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In Russia, both alveolar and cystic echinococcoses are endemic. This study aimed to identify the aetiological agents of the diseases and to investigate the distribution of each Echinococcus species in Russia. A total of 75 Echinococcus specimens were collected from 14 host species from 2010 to 2012. Based on the mitochondrial DNA sequences, they were identified as Echinococcus granulosus sensu stricto (s.s.), E. canadensis and E. multilocularis. E. granulosus s.s. was confirmed in the European Russia and the Altai region. Three genotypes, G6, G8 and G10 of E. canadensis were detected in Yakutia. G6 was also found in the Altai region. Four genotypes of E. multilocularis were confirmed; the Asian genotype in the western Siberia and the European Russia, the Mongolian genotype in an island of Baikal Lake and the Altai Republic, the European genotype from a captive monkey in Moscow Zoo and the North American genotype in Yakutia. The present distributional record will become a basis of public health to control echinococcoses in Russia. The rich genetic diversity demonstrates the importance of Russia in investigating the evolutionary history of the genus Echinococcus.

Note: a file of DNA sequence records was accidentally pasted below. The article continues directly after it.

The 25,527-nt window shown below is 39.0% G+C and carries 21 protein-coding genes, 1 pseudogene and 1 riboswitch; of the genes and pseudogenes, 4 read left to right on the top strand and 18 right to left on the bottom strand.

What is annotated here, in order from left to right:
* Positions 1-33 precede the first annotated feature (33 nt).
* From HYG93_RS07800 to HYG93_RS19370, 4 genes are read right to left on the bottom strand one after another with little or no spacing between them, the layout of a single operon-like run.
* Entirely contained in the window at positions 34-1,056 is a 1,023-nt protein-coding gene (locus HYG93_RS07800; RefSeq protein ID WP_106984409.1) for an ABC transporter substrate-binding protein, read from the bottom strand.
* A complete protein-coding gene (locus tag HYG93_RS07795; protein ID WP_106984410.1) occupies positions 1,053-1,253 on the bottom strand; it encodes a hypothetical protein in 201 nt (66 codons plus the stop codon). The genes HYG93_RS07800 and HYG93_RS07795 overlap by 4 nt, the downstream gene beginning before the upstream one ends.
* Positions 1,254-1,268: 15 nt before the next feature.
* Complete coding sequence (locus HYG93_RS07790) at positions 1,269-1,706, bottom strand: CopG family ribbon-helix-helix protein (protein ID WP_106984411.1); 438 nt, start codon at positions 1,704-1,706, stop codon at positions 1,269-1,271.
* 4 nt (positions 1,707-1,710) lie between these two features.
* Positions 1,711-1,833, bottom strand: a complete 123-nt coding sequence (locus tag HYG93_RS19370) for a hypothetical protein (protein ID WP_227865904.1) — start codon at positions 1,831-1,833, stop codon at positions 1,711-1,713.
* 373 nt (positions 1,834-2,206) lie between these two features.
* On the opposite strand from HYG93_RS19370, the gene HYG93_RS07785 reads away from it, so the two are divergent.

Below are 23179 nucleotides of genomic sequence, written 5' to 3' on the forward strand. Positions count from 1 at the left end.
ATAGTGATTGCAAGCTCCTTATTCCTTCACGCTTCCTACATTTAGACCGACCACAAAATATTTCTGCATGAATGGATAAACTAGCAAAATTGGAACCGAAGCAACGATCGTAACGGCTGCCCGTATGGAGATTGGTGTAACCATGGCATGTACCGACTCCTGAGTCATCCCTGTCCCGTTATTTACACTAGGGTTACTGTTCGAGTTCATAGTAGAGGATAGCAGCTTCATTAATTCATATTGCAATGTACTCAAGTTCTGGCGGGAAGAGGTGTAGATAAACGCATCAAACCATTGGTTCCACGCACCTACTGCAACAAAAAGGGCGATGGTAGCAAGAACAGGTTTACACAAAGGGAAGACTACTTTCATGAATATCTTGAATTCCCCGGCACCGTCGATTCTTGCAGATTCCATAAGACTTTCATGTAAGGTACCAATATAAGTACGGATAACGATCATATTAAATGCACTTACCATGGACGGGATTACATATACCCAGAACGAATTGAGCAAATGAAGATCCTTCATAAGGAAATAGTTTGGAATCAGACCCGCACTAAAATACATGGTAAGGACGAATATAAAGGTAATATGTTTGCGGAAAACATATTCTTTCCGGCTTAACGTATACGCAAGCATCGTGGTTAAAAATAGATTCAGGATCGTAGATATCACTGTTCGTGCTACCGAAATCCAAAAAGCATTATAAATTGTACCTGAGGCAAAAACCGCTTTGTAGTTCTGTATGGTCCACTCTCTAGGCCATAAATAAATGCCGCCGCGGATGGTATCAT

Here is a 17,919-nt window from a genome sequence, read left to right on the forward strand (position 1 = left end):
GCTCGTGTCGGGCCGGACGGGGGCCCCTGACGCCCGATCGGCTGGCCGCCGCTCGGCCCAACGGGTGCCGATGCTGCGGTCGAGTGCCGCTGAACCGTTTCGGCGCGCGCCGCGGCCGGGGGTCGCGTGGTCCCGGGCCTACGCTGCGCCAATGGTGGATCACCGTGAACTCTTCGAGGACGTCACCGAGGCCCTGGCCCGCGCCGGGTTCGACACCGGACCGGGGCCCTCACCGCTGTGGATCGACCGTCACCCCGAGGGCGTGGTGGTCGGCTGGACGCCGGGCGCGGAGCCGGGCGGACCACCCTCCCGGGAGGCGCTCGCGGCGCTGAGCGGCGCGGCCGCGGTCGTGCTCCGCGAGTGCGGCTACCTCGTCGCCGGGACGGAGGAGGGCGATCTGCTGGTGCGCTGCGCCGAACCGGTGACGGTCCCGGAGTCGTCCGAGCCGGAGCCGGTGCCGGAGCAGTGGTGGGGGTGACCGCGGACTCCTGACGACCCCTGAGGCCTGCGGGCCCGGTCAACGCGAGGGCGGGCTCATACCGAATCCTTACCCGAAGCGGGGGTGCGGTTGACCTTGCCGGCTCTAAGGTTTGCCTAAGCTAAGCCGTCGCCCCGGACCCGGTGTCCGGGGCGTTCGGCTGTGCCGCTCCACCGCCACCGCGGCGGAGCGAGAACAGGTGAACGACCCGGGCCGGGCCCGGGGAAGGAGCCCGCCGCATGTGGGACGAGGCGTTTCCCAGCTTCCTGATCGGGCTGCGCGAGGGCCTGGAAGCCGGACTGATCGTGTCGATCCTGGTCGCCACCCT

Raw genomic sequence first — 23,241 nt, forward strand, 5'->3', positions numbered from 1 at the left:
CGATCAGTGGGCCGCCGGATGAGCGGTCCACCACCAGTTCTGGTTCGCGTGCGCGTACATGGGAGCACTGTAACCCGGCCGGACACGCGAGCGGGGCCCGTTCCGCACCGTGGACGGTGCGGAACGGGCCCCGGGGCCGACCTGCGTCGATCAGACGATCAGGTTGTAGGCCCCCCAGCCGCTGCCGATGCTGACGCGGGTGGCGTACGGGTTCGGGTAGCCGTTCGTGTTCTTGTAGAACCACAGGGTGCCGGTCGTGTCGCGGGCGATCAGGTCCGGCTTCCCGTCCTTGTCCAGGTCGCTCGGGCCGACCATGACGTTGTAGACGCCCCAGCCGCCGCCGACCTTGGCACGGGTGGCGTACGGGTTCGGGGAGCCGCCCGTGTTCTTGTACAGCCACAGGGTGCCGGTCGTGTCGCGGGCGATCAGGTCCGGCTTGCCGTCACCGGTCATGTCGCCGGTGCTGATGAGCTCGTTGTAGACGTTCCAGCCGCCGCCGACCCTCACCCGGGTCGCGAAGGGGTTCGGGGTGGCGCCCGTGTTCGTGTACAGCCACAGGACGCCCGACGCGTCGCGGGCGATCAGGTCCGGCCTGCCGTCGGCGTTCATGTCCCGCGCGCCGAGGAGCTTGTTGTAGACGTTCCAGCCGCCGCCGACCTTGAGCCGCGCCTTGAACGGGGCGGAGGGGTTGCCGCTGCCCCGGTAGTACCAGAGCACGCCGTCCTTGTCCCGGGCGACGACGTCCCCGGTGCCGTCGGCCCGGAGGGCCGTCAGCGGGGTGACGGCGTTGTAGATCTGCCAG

The mitochondrial genomes of the genus Echinococcus have already been sequenced for most species and genotypes to reconstruct their phylogeny. However, two important taxa, E. felidis and E. canadensis G10 genotype (Fennoscandian cervid strain), were lacking in the published phylogeny. In this study, the phylogeny based on mitochondrial genome sequences was completed with these taxa. The present phylogeny highly supports the previous one, with an additional topology showing sister relationships between E. felidis and E. granulosus sensu stricto and between E. canadensis G10 and E. canadensis G6/G7 (closely related genotypes referred to as camel and pig strains, respectively). The latter relationship has a crucial implication for the species status of E. canadensis. The cervid strain is composed of two genotypes (G8 and G10), but the present phylogeny clearly suggests that they are paraphyletic. The paraphyly was also demonstrated by analysing the complete nucleotide sequences of mitochondrial cytochrome c oxidase subunit 1 (cox1) of E. canadensis genotypes from various localities. A haplotype network analysis using the short cox1 sequences from worldwide isolates clearly showed a close relatedness of G10 to G6/G7. Domestic and sylvatic life cycles based on the host specificity of E. canadensis strains have been important for epidemiological considerations. However, the taxonomic treatment of the strains as separate species or subspecies is invalid from a molecular cladistic viewpoint.
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